Having guts…and the Spirit

Having Guts
This year for Christmas my soon-to-be-brother-in-law, Brian, gave me Stefan’s Sagmeister’s latest work, Things I Have Learned in my Life so Far. The Austrian-American graphic designer is as insightful as he is creative, and it’s easy to see why he’s Brian’s favorite artist.

The book itself is a piece of experimental art; it’s comprised of 15 booklets in a box whose cover is a cut out of Sagmeister’s face. So whatever booklet you place in the front completes his portrait in a different way, and the booklets themselves are based on various art projects he has done over the years. And although I dig the graphics, it’s his short reflection on each project that has captured my imagination.

Today I read the reflection in the booklet titled, “Having guts always works out for me.” This project consists of seven photographs (one for each word in the phrase), beginning with the photo at the top of this journal entry. Here is his reflection:

“Twenty-five years ago I was sitting in the Vienna subway, riding the U4 from Karlsplatz to Meidling, when I noticed an elderly woman take a seat on the far side of the car. She must have been over eighty, dressed in an all-black suit under a black Persian lambskin coat and sporting a giant black hat brimming with red roses. She looked spectacular. Reminiscent of a classic Hollywood star, she carried off the haughty grandeur of Katherine Hepburn and the idiosyncratic warmth of Ruth Gordon…I was overcome by the urge to tell her how terrific she looked but lacked the guts to do so. As I was sitting and contemplating whether I should or should not go up to her, she left the train. Just as the doors were closing I jumped out of the train (it was not my station) and ran after her: “Hey lady! Sorry, sorry…I just want to tell you how fabulous you look.” Her eyes lit up; her entire face broke out into a smile. She loved it. I decided then and there, from that point on, I would do this all the time.”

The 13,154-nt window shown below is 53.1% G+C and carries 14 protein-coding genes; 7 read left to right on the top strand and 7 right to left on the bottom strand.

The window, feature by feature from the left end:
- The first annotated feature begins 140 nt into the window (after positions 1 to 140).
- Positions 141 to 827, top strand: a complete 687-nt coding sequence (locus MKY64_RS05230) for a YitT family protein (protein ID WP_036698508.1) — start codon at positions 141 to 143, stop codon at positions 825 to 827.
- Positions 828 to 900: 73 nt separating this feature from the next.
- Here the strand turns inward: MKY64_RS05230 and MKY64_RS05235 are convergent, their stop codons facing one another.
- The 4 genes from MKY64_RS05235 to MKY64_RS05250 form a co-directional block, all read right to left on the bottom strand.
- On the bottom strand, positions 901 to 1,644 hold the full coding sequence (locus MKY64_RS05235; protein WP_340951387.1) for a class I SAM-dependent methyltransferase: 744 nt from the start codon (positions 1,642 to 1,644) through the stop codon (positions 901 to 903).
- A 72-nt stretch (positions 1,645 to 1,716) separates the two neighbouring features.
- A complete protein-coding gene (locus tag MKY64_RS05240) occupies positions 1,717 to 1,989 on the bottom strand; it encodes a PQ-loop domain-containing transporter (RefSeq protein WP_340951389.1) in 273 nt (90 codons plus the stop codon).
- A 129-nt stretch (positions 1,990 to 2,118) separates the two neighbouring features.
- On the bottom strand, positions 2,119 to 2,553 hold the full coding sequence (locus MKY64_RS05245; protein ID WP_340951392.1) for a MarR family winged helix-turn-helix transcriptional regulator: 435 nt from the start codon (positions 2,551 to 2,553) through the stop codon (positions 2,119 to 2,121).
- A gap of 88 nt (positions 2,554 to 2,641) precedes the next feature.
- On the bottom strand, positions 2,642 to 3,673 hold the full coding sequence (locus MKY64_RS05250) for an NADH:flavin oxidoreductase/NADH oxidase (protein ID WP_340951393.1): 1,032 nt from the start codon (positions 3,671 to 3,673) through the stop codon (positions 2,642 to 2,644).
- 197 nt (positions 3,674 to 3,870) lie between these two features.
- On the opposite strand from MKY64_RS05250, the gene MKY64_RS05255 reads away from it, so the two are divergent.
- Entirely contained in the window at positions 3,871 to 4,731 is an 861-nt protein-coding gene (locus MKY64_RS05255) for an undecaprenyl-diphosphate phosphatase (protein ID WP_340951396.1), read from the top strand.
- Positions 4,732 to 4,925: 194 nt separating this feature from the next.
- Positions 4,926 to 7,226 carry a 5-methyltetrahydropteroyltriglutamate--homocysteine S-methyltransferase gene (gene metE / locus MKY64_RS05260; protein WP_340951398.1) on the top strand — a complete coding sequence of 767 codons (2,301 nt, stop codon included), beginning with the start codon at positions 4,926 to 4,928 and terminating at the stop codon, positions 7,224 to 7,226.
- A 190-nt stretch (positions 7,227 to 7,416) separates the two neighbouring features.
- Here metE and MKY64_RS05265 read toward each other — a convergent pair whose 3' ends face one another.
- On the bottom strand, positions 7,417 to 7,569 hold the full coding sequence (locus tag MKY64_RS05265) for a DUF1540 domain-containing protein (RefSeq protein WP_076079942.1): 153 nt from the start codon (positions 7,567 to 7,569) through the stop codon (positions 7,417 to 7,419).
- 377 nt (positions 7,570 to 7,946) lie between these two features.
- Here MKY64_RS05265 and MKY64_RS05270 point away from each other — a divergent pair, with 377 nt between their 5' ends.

I love this short piece from Sagmeister, his story just makes me feel good. And it led me to do some theological reflection: Is there any correlation between what Sagmeister calls “having guts” and what the apostle Paul described as “life in the Spirit”?

So here’s a story of my own. I was in my last year of college and living in an apartment with my friend, Matt. Our tenant was a short, lively woman in her early forties whom I hadn’t interacted with much. One day I was heading to class but took a minute to drop off my rent money in her office. I handed her the check and left, yet after walking about 10 steps I sensed that I was supposed to go back and pray with her. (I use the ambiguous word “sensed” which is similar to Sagmeister’s “urge” because it’s at this point that our language begins to break down. We’re not entirely sure how to describe this.) My first reaction was to ignore this feeling and just go to class. I was in a rush, not to mention how silly it would look if I walked back in her office and said “hey, I think we’re supposed to pray together” which would probably translate into “hey, I’m sort of creepy.” But the feeling was overwhelming. So I did it. I walked back (feeling goofy every step of the way), opened the door and said, “I know this sounds kinda crazy, but I think I’m supposed to pray for you. Is there anything going on that you need prayer for?”

Can anyone say awkward?

She stood there for a moment…then did something I didn’t expect. She walked to the door, locked it, pulled down the blind, then slowly turned around and started crying. With big tears in her eyes she looked up at me and said, “Ten years ago today my dad committed suicide.” She went on to tell me that she felt like she was slowly dying on the inside because of the enormous grief she had – yet she didn’t have anyone to talk to about it. I listened for a long time, she cried quite a bit, we talked for a while, then I prayed for her. I missed my class…and I’m pretty sure I was supposed to. A great friendship began that day between me and my landlady.

The urging or nudging that I felt is what Scripture and the Church has taught me to call a “prompting of the Spirit.” And I think this has to do with what Paul meant when he spoke of “life in the Spirit.” You experience this sort of life whenever you’re hypersensitive to the reality of God’s Spirit and you respond to his holy nudgings. Paul’s words and my experiences have convinced me that it’s possible to live and move in rhythm with God’s Spirit.

So it’s natural that I would think of this story when reading Sagmeister, for after the experience with my tenant I decided that whenever I felt that sort of prompting again I would follow it right then and there.